Several co-operative validation studies (ACOSOG and the University of Miami [3], Sentinel Node European Trial (SENT), the Danish national group [4] and the Brazilian head and neck group [5] are in progress. The published data so far show a consistent pattern of sentinel node detection rates above 95% and negative predictive values for negative sentinel nodes of 95%. Consequently several individual centres are changing their protocols to employ sentinel node biopsy instead of elective neck dissection and are observing the outcomes. In the future all of these studies will establish the proper role of sentinel node biopsy in the management of head and neck cancer.

Review of the literature reveals scant published information regarding the utility of histopathological techniques for sentinel node examination in the head and neck. Recently guidelines have been proposed but rely on non-randomised studies [6]. In contrast to breast and melanoma, only observational cohort research studies relating to the sentinel node method in head and neck have been conducted to date. The head and neck protocols have typically been designed to detect micrometastases and isolated tumour cells with high sensitivity and have not taken health economic costs into account. There is also an increasing trend towards using intra-operative frozen section of sentinel node in large centres or for specific applications, where lower sensitivity has to be accepted for surgical gain. This review will concentrate on the histopathological aspects of sentinel node biopsy, drawing on the experience of the SENT trial.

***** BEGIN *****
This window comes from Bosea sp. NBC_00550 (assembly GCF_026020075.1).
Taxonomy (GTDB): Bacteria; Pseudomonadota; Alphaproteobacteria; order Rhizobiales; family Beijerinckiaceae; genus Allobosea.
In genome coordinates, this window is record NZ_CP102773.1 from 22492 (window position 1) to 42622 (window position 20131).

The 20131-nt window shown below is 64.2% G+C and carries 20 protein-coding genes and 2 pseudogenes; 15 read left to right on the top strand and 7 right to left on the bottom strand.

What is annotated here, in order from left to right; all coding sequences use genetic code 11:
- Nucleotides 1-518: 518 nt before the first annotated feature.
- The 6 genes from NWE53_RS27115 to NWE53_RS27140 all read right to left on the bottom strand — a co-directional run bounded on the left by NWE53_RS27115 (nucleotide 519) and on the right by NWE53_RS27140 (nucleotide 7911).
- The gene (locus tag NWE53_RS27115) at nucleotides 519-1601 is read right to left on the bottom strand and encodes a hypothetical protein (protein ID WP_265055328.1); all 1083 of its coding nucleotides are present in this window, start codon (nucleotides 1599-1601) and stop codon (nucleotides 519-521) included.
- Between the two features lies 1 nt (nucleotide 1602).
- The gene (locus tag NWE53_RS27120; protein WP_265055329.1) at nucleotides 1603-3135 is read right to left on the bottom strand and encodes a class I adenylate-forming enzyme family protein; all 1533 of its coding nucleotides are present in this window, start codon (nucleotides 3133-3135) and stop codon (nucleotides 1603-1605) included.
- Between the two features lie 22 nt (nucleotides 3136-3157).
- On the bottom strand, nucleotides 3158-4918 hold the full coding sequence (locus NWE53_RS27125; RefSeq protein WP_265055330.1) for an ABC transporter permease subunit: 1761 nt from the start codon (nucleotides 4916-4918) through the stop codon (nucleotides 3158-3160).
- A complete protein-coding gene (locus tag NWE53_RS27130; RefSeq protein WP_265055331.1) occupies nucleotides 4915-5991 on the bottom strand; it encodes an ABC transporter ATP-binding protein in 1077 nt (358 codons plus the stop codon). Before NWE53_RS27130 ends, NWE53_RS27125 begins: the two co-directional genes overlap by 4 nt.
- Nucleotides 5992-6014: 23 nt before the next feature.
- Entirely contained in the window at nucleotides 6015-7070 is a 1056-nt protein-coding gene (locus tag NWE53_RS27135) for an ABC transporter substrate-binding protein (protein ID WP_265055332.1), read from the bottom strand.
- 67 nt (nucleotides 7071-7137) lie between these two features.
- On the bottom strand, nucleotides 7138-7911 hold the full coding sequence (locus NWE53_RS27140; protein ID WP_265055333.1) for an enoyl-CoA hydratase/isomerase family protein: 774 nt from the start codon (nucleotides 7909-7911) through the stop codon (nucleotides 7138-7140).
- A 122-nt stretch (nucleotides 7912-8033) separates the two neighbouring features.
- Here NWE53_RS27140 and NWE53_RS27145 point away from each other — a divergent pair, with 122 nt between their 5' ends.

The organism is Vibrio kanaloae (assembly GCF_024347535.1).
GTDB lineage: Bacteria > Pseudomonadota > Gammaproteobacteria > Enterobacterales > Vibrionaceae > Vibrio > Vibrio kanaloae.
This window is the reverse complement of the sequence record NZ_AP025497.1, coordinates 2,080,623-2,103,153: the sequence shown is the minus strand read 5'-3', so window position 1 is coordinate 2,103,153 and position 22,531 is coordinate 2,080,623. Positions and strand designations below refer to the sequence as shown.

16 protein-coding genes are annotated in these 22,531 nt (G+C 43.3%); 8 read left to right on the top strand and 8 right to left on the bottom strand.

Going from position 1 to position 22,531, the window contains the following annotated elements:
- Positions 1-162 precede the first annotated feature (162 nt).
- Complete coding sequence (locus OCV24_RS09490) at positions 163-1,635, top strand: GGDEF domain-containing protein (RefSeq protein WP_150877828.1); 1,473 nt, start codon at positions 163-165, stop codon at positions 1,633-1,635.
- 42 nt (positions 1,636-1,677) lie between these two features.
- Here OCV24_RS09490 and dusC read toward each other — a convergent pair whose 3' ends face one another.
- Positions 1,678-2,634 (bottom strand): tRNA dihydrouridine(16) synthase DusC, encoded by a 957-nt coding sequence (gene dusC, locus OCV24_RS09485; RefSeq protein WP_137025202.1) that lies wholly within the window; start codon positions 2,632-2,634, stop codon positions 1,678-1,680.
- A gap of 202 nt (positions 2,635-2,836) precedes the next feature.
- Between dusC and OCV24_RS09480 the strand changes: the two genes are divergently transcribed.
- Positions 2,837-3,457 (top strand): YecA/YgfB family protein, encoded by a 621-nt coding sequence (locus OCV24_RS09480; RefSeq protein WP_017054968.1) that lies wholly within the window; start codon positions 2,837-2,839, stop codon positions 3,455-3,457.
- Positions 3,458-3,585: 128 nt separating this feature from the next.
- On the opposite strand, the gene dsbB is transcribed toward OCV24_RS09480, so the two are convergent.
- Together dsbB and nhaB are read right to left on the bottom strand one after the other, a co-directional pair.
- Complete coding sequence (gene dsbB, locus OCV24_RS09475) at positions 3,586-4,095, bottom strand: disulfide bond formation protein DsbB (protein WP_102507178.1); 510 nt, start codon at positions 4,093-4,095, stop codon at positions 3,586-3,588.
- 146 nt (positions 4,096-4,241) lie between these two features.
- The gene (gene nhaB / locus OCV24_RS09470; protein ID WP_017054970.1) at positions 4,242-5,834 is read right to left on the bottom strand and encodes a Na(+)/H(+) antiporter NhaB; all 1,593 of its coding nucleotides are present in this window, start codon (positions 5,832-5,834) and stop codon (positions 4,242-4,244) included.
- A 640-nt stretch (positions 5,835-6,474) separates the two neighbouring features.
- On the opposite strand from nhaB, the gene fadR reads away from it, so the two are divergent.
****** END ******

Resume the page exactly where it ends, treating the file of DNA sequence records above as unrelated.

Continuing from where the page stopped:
Clinical Issues

The background to the debate on the role of sentinel node biopsy in head and neck cancer relates to the well established finding that prognosis is closely related to staging. Regional and distant metastases have a powerful influence in reducing overall survival rates [7]. Small oral and oro-pharyngeal cancers have a locally invasive phenotype and surgery can be curative if clear margins are achieved [8]. Oral and oro-pharyngeal cancers spread through lymphatic pathways to the cervical lymph nodes. The presence of metastasis in neck nodes is the single most important adverse prognostic factor with overall 5 years survival dropping from 82 to 53% as a result of regional lymphatic involvement [7].